Discussion paper

Mutual obligation after COVID-19: the work for the dole time bomb

Publisher
Welfare recipients Job creation Unemployment Long-term unemployment Welfare state Australia
Description

During the economic lockdown that was instituted during the COVID-19 pandemic, ‘mutual obligation’ requirements for people in receipt of unemployment benefits were suspended. For three months, unemployed people were exempt from the usual requirements to look for work, attend appointments with Jobactive providers, and engage in other compulsory activities. From 9 June 2020, these mutual obligation requirements were re-introduced in a phased approach.

In this discussion paper, the author argues that we cannot return to the system of mutual obligation that was in place before the lockdown. The current mutual obligation framework is inflexible and ineffective: a return to this system would impose strict job search requirements that are unreasonable in a labour market where competition for jobs will be fierce. It also currently imposes a requirement that unemployed people undertake work for the dole once they have been unemployed for 12 months and after that once for every six months of unemployment that follows.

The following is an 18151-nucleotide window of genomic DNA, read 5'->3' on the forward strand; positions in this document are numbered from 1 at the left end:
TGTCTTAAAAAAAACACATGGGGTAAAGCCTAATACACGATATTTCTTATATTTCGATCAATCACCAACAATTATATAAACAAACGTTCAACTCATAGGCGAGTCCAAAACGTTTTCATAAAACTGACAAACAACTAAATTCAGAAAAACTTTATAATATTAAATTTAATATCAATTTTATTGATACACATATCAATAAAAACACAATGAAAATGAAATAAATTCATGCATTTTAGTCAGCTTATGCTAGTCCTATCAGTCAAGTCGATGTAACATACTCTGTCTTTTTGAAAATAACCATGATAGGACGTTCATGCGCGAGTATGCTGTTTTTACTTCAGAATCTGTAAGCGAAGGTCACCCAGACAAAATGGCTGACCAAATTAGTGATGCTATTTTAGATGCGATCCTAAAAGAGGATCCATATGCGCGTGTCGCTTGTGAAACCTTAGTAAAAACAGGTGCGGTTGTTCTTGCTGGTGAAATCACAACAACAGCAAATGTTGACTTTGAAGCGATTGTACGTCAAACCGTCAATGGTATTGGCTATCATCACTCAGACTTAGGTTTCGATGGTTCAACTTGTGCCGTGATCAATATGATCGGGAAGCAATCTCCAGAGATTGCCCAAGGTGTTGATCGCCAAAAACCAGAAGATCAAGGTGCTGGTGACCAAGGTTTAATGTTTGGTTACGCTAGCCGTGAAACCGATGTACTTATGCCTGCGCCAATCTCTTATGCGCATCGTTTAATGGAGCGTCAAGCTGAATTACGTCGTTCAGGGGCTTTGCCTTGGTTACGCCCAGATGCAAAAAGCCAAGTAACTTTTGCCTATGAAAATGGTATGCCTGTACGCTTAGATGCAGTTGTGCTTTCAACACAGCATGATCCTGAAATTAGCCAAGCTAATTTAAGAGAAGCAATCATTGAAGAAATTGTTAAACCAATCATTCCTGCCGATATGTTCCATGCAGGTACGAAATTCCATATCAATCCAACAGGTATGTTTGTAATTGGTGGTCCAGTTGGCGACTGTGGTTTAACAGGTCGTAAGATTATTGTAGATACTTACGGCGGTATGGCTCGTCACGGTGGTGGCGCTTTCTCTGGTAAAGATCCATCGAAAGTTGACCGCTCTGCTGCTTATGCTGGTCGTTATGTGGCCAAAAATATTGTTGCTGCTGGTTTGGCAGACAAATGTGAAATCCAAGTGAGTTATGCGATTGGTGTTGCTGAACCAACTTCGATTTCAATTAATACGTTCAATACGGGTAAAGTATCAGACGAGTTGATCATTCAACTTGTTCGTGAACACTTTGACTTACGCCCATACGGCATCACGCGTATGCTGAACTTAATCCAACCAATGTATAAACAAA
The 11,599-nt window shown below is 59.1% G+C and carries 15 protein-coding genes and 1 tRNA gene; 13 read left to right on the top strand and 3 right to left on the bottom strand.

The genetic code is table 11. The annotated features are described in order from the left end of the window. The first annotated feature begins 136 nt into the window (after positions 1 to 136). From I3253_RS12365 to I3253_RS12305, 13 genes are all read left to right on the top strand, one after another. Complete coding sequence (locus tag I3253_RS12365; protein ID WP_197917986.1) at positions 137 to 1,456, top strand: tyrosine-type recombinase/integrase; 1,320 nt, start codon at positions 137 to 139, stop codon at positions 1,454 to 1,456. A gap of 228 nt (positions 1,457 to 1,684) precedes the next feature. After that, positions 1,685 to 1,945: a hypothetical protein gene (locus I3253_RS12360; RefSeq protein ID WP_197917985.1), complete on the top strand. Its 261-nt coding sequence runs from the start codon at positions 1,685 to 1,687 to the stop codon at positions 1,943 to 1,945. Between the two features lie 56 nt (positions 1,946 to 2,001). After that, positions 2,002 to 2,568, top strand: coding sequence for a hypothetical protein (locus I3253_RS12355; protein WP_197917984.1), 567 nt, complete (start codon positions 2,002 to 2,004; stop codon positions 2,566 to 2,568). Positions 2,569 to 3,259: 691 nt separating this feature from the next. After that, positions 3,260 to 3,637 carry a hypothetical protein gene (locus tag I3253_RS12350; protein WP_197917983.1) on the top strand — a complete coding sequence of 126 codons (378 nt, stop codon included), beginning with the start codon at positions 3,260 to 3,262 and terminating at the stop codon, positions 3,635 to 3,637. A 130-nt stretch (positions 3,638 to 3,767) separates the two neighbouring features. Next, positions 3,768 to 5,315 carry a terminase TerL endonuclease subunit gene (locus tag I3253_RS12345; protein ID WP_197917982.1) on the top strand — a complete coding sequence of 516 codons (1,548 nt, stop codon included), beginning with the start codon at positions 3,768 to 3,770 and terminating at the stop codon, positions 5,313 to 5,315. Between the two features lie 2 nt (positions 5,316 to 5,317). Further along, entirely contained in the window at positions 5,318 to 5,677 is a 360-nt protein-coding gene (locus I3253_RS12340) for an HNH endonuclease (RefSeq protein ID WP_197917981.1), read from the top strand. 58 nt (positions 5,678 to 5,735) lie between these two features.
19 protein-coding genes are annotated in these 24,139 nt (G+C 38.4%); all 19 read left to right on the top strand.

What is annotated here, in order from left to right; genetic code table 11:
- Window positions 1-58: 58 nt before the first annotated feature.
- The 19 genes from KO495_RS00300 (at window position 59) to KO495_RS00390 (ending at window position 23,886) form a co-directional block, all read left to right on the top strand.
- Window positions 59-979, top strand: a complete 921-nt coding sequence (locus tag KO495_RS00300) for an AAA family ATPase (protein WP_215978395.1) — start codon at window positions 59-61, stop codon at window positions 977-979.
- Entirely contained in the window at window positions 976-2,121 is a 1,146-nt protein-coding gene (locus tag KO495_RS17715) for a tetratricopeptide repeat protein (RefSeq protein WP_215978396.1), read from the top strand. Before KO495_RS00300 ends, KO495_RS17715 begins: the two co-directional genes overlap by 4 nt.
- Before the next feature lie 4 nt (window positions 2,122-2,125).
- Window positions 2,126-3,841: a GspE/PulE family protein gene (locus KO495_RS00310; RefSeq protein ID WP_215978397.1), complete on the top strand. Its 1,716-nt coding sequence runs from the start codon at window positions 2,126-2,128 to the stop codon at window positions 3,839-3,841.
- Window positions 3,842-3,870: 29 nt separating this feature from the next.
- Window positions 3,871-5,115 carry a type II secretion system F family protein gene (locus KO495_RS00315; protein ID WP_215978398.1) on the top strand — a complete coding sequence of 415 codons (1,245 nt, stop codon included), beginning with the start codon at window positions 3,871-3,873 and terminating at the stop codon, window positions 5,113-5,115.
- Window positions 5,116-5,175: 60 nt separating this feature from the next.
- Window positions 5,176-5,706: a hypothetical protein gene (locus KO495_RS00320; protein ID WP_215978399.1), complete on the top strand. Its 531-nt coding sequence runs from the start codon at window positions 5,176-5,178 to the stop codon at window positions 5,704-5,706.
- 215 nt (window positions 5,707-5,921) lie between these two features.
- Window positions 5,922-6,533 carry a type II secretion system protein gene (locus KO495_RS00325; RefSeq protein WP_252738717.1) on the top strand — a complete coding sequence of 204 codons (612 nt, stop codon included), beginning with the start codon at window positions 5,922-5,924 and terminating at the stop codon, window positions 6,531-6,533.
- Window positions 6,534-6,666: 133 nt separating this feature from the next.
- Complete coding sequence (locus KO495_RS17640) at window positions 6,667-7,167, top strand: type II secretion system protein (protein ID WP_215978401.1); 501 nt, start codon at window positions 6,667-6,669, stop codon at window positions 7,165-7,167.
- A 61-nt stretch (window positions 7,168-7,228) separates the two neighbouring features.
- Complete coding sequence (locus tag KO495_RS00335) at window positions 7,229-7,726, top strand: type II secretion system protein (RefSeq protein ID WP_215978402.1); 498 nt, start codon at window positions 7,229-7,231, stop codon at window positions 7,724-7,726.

Key recommendations:

  • Disband work for the dole and replace it with a genuine work experience program for people experiencing long term unemployment
  • Review mutual obligation requirements so that they can be personalised according to each unemployed worker’s individual circumstances and work history
  • Introduce job search requirements that are proportionate to labour market conditions
  • Ensure that points-based activation is flexible and fair under the New Employment Services Model
  • Fund genuine job creation and skills development activities in areas, communities, and industries hit hard by the COVID-19 economic shock
  • Provide a “Youth Guarantee” to young unemployed people, and similar measures to support older unemployed people who are at risk of long-term unemployment
  • Investigate job service provider errors in Social Security Law decision-making and introduce process improvements
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